Did I ever mention how much I enjoy Mindlovemisery’s Menagerie’s Wordle Prompts?

The Strange Heft of Paper

Spiget chose her escape carefully. Concord’s entrance was clogged with pilgrims, now carefully being admitted through the gates by Calistoga. Her brother could handle any trouble, but he was more likely to get it should the newcomers see an enforcer leave. Best everyone think she was still on the grounds, rifle resting comfortably across her back.

She slogged through the forest parallel to the road, shuffling through the undergrowth and fighting olive mud. Scents of rose, gardenia, and sulfur faded from the air as she walked. The remnants of paradise were replaced by the seething smell of drowned roots and rotting green.

When the sounds of the overpowered the wood’s birdsong, she knocked off the mess from her thick rubber boots and smoothed her hair.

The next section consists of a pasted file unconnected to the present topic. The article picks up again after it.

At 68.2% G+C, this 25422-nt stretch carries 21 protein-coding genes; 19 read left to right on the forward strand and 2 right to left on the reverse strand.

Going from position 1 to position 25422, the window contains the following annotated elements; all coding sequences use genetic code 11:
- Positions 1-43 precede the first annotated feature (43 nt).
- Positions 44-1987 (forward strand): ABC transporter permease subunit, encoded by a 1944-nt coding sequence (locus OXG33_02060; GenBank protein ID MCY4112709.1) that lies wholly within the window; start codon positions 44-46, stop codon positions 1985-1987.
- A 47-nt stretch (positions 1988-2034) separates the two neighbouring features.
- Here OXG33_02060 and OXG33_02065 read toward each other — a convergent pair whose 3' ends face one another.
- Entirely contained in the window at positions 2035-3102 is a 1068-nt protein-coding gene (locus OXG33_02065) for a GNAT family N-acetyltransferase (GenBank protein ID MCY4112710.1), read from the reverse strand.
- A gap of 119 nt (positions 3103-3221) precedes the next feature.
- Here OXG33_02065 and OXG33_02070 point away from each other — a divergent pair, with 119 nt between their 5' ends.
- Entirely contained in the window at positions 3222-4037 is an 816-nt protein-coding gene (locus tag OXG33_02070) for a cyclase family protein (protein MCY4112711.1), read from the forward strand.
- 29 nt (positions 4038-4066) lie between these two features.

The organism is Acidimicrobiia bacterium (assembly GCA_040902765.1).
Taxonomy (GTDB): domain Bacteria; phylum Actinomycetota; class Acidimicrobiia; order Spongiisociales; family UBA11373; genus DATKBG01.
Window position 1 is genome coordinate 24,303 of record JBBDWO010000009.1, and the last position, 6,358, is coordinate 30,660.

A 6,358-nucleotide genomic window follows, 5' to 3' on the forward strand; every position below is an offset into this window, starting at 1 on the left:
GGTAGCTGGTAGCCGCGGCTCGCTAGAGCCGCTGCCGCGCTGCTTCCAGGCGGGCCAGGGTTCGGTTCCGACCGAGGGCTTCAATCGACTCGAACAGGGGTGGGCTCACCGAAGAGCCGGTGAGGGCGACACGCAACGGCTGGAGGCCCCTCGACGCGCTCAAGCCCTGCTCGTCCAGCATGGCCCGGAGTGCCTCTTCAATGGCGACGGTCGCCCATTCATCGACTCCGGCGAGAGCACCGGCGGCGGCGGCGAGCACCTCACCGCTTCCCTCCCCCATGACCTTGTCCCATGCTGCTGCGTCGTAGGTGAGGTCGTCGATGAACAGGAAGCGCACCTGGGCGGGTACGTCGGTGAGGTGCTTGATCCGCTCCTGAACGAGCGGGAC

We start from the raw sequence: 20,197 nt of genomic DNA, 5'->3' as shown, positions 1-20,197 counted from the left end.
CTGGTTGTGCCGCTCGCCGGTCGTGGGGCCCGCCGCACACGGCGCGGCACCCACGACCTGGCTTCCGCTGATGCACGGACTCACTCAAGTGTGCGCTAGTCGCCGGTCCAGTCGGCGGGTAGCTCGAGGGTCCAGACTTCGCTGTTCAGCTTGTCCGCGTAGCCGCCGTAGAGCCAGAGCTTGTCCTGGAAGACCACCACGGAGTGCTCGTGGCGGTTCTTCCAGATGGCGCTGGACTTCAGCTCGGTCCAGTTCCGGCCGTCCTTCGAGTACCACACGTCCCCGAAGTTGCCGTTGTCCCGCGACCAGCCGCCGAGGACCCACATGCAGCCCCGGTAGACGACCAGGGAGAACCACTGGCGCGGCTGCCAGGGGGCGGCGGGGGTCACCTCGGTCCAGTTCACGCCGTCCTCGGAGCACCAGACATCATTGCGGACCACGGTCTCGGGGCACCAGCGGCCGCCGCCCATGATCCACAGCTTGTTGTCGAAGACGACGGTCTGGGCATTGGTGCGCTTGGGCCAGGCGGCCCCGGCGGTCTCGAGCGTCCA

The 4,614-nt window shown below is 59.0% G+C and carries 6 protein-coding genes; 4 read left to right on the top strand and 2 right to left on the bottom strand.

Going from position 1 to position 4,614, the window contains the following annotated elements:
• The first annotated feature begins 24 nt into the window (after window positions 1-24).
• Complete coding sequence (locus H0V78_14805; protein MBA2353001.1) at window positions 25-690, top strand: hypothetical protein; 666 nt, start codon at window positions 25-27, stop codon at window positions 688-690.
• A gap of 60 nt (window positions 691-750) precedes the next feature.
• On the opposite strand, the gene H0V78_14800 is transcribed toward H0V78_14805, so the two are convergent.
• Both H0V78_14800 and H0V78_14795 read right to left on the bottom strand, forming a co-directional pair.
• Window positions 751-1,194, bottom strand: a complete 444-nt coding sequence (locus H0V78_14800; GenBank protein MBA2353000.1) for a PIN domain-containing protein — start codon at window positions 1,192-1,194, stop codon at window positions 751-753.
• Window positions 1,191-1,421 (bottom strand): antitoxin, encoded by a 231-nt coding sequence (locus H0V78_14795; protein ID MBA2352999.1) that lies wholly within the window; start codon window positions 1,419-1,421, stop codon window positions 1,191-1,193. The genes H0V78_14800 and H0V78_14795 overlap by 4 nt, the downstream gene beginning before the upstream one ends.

Rain hit tent tops like fanfare. Fishmongers, diabolists, and scavenge men hawked their respective wares, leaning over table and each other to force guts and brass talismans under her nose.  Spiget politely declined a wetwork offer from a rheumy-eyed woman with a bandolier of rusty knives, and another for intimate session with two painted doe-eyed men.

Spiget hurried, shoving her shoulders through the mass of travelers, vagrants, and mercenaries towards the end of the market. Colored glass and strung lights hovered above the entrance of the gambling hall, its sunken doors set down from the street at the bottom of chipped steps. The likeness of an apple was carved deep into the door’s wood.

Someone flicked a stub of twisted herbs and paper at her feet.